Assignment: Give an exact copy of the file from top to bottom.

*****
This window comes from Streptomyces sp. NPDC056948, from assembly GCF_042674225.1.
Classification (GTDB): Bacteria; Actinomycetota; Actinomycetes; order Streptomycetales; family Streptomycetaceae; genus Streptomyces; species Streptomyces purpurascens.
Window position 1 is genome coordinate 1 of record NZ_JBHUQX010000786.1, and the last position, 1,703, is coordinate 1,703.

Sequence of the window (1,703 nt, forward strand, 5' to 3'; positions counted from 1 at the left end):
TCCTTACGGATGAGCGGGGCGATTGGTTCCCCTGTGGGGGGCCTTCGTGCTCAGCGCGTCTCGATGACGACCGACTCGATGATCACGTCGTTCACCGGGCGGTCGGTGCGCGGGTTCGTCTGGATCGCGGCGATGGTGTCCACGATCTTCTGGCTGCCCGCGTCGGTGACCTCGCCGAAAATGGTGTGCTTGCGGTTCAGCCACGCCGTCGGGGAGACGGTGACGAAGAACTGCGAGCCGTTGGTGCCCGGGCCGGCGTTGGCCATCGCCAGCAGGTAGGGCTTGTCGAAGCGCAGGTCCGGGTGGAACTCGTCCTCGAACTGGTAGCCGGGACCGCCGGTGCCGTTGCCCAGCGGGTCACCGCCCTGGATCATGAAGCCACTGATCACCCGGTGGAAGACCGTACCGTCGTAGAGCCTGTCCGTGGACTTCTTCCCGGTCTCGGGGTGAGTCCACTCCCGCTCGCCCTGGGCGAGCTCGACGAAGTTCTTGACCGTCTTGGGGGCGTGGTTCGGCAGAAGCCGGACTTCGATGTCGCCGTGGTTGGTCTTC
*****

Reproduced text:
This window comes from Streptomyces sp. NPDC056948, from assembly GCF_042674225.1.
Classification (GTDB): Bacteria; Actinomycetota; Actinomycetes; order Streptomycetales; family Streptomycetaceae; genus Streptomyces; species Streptomyces purpurascens.
Window position 1 is genome coordinate 1 of record NZ_JBHUQX010000786.1, and the last position, 1,703, is coordinate 1,703.

Sequence of the window (1,703 nt, forward strand, 5' to 3'; positions counted from 1 at the left end):
TCCTTACGGATGAGCGGGGCGATTGGTTCCCCTGTGGGGGGCCTTCGTGCTCAGCGCGTCTCGATGACGACCGACTCGATGATCACGTCGTTCACCGGGCGGTCGGTGCGCGGGTTCGTCTGGATCGCGGCGATGGTGTCCACGATCTTCTGGCTGCCCGCGTCGGTGACCTCGCCGAAAATGGTGTGCTTGCGGTTCAGCCACGCCGTCGGGGAGACGGTGACGAAGAACTGCGAGCCGTTGGTGCCCGGGCCGGCGTTGGCCATCGCCAGCAGGTAGGGCTTGTCGAAGCGCAGGTCCGGGTGGAACTCGTCCTCGAACTGGTAGCCGGGACCGCCGGTGCCGTTGCCCAGCGGGTCACCGCCCTGGATCATGAAGCCACTGATCACCCGGTGGAAGACCGTACCGTCGTAGAGCCTGTCCGTGGACTTCTTCCCGGTCTCGGGGTGAGTCCACTCCCGCTCGCCCTGGGCGAGCTCGACGAAGTTCTTGACCGTCTTGGGGGCGTGGTTCGGCAGAAGCCGGACTTCGATGTCGCCGTGGTTGGTCTTC